One foot on the farm…one foot on the stage

There are times when life (A) my life as a farmer and my life (B) my life as a singer/songwriter tend to clash. This is a busy time for my life (B) touring and performing. Juggling these two radically different kinds of lifestyles isn’t easy by any means. It seems they both beckon me just when the other needs me the most. Spring and fall are really tough times for a farmer to be off the farm. Both seasons represents times of planting and cultivating. Organic farming is a hands-on trade that is time consuming and in my case at times all consuming. It is the hardest dollar I have ever earned but truly one of the most fulfilling as well. But the real cash flow that keeps this little farm and family afloat is out there on the road singing. That is a fact and that is where hard decisions have to be made as to how and what we do here on the farm.  I am not alone…Mark takes care of the farm with me. He digs those beds out 2 or 3 times a year battling the Bermuda grass. He mows and weed-eats this whole place every week during the summer with only 1 other guy that comes in a few hours once a week.  The animals he feeds and waters and when I am gone he takes care of harvesting for the CSA and farm market. Not to mention taking care of Lucca our young son. No I am not doing all this by myself that is for sure. Mark is old school in a lot of ways. He is also an Italian male so watching his wife load up on a tour bus with a bunch of musicians for a weekend here on there while he is stuck here tending to farm is hard for him. Which in turn makes it harder for me.  I guess because I grew up with my mom traveling and my father staying home with Patsy and I it doesn’t seem out of order. The thing that is different is that Mark and I share a business together that relies on both of us to be a full time part of.  The thing that is the same is its never easy for either person to feel like they are left behind while the other is off gallivanting across the countryside looking like they are having the time of their lives while you are cleaning up after a sick kid or washing a load after load of dirty clothes or…digging out Bermuda grass with a pickax.  I watched my dad go through it to a degree. Although he did have to weight some of the blame he was the one that started my mother out there. He just couldn’t take being out there himself. She on the other hand could have been more then happy to trade places with dad at anytime.  I totally get that now. I would stay here in a heartbeat and let Mark do the 20 hour bus ride with a bunch of noisy…man-boys with guitars smelly shoes in the buck hallway not to mention the tiny bathroom on the tour buses that these guys can’t seem to keep their aim in. There are the pluses don’t get me wrong. The fans being one of them. I have yet to walk into a venue where they weren’t all happy to see  us coming. I love to look out into the audience and watch their lips as they sing right along with you…word for word. And I love slipping into clothes that make me feel like a woman…not a field worker. I also love being able to be in the arms of my family and of course my mom…a living legend whom always leaves me in complete and udder aw of her talent.  But other then a few hours of that its Dennny’s or truckstop food…quick hotel showers and small cramped dressing rooms. It’s phone calls home….are you wearing that dress on the road?…and the guilt of..yea, your are leaving me here while you get to go somewhere, anywhere else. Yep…I would trade….well maybe…I do like those high heels and I do need an outlet to wear them…and to be honest…I am the better performer of the two of us:)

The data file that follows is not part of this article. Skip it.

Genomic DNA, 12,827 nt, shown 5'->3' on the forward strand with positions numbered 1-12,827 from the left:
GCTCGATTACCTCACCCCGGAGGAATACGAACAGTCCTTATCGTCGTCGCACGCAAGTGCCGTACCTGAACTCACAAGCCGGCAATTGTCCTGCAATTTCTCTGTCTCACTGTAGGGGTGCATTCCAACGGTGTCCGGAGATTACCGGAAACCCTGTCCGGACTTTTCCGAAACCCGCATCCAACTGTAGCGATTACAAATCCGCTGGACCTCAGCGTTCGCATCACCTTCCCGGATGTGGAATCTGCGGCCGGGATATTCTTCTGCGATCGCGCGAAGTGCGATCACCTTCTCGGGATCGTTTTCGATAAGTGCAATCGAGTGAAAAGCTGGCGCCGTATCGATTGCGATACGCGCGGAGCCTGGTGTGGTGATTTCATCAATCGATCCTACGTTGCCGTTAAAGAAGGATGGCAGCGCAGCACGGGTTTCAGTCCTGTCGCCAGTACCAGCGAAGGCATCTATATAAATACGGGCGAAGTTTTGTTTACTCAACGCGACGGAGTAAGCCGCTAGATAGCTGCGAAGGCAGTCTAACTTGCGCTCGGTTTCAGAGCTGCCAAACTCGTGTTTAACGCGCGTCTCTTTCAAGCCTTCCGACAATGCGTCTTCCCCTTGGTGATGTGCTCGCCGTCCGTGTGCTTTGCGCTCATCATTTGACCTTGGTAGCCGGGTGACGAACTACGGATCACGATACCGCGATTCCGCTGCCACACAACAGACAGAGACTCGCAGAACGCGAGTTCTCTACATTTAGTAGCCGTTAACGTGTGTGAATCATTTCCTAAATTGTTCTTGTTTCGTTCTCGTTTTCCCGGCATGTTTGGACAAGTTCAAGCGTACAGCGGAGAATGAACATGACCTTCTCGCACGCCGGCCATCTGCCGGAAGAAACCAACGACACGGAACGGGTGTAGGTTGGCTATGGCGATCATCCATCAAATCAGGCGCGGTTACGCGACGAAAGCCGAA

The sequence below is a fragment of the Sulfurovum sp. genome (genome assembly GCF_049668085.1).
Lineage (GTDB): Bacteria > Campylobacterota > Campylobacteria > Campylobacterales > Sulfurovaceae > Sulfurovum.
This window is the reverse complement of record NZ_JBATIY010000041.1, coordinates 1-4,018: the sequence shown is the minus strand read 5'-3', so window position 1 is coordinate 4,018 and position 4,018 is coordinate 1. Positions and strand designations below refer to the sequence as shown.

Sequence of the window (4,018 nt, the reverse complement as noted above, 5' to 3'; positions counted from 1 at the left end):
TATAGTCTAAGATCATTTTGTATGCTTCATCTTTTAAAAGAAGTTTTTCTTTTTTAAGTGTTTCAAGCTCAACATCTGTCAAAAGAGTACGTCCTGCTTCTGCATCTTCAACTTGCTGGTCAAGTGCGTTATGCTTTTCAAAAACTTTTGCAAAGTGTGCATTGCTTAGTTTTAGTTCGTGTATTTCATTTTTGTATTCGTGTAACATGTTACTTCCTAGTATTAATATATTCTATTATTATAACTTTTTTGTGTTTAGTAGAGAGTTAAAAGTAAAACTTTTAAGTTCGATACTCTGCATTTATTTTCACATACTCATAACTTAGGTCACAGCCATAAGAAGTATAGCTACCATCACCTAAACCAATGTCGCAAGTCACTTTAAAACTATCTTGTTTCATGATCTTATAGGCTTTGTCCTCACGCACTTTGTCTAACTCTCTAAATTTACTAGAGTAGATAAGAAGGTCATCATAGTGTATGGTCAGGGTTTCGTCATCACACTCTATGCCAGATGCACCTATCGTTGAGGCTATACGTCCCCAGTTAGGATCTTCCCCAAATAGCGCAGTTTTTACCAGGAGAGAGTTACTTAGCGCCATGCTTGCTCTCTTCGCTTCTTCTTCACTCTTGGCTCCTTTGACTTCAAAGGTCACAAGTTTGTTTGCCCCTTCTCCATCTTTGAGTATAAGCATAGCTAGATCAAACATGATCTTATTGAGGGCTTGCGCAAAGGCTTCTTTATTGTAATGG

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My name is Peggy Lynn Marchetti. I am a wife, a mother of two beautiful, never boring children, and a farmer... that's right - a farmer... a female farmer to be exact. I live on a beautiful little third generation organic farm in middle Tennessee.

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One comment on “One foot on the farm…one foot on the stage
  1. Zach Clayton says:

    Peggy – I really liked this post. As someone who used to travel a lot for work, this really spoke to me. Though the mode of transportation may be different, the challenges of the road are still there. Keep up the posts.

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